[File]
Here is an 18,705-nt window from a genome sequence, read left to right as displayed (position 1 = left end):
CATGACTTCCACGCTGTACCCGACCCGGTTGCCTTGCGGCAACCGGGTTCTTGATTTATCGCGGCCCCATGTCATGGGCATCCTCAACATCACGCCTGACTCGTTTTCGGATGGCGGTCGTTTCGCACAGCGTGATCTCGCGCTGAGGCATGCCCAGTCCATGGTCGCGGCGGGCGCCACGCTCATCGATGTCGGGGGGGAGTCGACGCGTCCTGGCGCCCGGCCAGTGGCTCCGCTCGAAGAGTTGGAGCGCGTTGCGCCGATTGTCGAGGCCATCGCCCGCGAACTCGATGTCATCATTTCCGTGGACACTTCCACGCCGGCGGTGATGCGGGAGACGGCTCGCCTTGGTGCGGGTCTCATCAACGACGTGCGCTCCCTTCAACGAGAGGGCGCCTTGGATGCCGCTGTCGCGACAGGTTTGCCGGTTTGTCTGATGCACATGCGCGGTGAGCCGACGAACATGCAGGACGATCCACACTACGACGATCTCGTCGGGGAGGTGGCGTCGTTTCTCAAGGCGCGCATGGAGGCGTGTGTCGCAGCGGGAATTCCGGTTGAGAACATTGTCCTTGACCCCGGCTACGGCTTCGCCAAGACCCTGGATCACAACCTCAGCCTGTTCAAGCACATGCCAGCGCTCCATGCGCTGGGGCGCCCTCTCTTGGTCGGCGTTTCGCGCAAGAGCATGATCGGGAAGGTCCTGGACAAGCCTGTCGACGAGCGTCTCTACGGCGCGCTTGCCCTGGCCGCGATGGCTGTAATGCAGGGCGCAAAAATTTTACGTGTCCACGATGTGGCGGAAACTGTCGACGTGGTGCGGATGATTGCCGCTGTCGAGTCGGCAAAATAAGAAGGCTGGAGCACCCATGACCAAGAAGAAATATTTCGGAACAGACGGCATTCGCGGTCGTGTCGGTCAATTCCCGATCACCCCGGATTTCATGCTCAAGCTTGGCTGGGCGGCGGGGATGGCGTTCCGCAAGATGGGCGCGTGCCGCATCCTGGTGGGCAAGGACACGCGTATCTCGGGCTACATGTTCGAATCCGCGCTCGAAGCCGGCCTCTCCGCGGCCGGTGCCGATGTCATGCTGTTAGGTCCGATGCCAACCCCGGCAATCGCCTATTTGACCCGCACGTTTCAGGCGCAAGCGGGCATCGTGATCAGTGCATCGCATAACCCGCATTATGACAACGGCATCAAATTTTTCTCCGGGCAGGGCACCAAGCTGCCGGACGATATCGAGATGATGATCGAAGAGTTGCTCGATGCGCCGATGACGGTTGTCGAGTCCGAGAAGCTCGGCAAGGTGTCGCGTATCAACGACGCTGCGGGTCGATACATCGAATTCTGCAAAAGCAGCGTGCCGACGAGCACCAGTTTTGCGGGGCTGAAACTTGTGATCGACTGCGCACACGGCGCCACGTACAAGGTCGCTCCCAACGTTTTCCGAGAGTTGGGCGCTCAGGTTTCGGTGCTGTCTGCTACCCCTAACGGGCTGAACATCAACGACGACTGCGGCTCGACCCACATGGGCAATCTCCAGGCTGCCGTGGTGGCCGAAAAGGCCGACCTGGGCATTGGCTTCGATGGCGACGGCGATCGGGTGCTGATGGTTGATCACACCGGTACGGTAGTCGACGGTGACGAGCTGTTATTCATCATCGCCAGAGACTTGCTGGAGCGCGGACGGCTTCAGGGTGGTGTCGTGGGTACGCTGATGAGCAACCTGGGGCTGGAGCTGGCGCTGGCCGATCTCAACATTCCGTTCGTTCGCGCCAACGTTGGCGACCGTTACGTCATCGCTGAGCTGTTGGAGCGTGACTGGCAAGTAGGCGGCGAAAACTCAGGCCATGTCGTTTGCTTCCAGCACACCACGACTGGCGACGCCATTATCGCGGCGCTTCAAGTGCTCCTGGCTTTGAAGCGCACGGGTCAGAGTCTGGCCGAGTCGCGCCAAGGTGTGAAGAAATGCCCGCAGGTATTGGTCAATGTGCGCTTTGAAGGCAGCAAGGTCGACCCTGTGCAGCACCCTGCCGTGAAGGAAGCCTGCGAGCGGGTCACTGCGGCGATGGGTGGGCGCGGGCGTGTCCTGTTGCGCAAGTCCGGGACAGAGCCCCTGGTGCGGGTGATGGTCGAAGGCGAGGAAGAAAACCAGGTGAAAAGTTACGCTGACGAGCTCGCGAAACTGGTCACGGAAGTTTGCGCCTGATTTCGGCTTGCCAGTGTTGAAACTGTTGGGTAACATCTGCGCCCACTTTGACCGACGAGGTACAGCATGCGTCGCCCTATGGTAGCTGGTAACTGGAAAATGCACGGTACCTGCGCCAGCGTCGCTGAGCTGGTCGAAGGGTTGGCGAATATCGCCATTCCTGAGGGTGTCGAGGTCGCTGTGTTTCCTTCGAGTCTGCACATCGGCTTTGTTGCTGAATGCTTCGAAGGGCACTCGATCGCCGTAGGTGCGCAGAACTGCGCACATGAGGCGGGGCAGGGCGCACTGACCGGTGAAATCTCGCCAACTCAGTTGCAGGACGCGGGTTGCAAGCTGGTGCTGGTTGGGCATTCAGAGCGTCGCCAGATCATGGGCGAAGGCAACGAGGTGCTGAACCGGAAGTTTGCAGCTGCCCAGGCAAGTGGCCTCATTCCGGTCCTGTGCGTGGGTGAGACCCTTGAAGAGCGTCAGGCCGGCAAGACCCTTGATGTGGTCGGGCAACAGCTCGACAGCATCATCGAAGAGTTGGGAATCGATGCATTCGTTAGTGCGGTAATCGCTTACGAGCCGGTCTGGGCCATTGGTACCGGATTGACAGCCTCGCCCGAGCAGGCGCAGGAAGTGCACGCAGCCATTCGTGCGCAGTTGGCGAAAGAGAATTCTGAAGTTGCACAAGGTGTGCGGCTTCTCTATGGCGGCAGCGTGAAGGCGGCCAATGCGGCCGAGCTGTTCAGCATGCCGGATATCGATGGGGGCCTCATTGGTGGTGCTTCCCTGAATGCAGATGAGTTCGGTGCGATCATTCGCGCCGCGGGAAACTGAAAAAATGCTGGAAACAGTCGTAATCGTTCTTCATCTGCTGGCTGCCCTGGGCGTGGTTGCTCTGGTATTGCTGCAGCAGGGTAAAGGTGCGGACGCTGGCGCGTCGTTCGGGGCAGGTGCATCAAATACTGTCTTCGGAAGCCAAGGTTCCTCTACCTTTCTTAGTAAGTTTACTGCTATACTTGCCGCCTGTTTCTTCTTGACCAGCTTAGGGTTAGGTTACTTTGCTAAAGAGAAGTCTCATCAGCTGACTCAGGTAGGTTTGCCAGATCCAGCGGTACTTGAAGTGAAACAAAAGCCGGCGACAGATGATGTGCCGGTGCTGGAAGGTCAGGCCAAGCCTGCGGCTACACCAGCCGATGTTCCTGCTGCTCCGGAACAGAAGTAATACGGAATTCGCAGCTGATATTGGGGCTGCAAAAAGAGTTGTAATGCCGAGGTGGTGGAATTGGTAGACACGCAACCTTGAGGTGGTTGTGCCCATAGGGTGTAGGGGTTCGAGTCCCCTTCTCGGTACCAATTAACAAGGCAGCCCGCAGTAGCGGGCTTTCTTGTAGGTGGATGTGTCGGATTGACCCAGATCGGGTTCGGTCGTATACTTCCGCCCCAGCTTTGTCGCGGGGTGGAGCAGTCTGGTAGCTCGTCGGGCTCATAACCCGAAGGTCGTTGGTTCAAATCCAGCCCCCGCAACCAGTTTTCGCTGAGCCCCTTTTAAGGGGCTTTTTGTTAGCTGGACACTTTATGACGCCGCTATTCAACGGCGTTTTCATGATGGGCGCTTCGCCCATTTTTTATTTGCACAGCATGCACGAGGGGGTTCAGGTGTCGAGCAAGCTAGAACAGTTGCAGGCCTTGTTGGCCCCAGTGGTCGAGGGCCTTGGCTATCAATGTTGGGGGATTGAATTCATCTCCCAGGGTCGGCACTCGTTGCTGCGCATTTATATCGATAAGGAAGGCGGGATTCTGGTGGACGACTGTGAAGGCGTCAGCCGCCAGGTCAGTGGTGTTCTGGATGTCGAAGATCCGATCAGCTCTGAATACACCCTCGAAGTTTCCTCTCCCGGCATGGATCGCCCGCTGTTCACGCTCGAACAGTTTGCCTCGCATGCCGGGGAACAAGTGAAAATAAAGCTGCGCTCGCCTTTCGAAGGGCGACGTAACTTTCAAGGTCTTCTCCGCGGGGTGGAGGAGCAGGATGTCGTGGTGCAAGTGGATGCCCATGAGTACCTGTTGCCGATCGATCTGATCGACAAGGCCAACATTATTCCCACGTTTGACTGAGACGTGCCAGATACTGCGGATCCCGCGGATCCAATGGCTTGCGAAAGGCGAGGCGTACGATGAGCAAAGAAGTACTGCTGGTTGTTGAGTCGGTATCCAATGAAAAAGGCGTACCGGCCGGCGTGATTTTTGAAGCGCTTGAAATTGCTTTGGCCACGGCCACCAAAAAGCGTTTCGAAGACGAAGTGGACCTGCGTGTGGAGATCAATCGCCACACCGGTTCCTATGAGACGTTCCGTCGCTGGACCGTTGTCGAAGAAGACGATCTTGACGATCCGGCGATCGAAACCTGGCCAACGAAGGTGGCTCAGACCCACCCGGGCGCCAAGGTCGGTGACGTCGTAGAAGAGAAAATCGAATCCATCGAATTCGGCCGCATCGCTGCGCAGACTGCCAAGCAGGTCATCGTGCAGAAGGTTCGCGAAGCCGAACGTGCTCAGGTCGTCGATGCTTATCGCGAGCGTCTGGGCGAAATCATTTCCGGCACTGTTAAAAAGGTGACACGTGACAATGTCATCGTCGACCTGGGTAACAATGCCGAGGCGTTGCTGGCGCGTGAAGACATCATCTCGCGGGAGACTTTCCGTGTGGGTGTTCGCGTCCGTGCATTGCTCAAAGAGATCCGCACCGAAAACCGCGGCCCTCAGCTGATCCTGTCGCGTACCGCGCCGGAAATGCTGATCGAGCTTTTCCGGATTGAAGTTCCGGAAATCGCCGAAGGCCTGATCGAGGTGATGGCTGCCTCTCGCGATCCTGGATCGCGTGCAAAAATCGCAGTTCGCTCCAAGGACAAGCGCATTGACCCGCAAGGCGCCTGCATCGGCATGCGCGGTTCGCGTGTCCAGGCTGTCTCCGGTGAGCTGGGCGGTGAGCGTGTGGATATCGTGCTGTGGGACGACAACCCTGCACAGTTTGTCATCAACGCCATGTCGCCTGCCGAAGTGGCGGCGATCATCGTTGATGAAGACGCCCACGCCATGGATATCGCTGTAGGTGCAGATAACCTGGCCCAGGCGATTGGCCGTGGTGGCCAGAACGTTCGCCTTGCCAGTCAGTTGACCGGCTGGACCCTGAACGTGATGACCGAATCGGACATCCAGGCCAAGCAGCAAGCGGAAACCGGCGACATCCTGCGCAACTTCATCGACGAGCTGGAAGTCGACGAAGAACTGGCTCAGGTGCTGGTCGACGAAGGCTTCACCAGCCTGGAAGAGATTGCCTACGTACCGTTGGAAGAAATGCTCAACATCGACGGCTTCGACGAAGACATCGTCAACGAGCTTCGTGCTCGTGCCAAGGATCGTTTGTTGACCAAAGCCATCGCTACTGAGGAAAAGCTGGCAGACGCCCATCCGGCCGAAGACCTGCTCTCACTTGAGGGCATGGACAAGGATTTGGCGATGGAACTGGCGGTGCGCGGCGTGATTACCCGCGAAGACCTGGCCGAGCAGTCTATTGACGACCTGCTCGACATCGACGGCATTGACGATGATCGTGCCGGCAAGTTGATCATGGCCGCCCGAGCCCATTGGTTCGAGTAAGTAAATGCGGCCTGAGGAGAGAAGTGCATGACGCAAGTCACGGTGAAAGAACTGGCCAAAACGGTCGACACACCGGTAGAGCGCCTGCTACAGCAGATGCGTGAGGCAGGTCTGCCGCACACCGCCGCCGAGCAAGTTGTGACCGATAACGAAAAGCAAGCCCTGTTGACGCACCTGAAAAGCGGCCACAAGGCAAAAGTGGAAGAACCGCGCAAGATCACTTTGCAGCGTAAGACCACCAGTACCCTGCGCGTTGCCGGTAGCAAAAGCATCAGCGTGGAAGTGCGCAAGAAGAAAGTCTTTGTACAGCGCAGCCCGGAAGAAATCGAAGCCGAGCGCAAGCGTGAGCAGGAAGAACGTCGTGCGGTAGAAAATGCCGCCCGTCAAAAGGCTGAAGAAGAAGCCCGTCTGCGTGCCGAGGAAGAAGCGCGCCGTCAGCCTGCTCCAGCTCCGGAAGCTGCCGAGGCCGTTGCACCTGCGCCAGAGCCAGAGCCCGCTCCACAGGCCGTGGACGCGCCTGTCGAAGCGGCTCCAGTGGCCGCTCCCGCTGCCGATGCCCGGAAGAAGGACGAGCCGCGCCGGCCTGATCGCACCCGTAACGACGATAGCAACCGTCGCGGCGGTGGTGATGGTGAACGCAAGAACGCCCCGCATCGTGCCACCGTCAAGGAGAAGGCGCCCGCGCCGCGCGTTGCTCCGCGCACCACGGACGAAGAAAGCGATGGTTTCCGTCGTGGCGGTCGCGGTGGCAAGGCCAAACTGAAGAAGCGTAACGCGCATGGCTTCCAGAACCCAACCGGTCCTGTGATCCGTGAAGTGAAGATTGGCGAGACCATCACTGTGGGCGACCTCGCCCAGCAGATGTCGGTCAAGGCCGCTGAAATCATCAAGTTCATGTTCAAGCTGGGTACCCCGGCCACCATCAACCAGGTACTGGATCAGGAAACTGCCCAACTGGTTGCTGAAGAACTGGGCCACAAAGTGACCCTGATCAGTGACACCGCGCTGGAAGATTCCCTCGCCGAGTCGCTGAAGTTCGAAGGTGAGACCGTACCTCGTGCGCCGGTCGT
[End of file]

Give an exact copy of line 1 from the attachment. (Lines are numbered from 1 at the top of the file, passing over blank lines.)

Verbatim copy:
Here is an 18,705-nt window from a genome sequence, read left to right as displayed (position 1 = left end):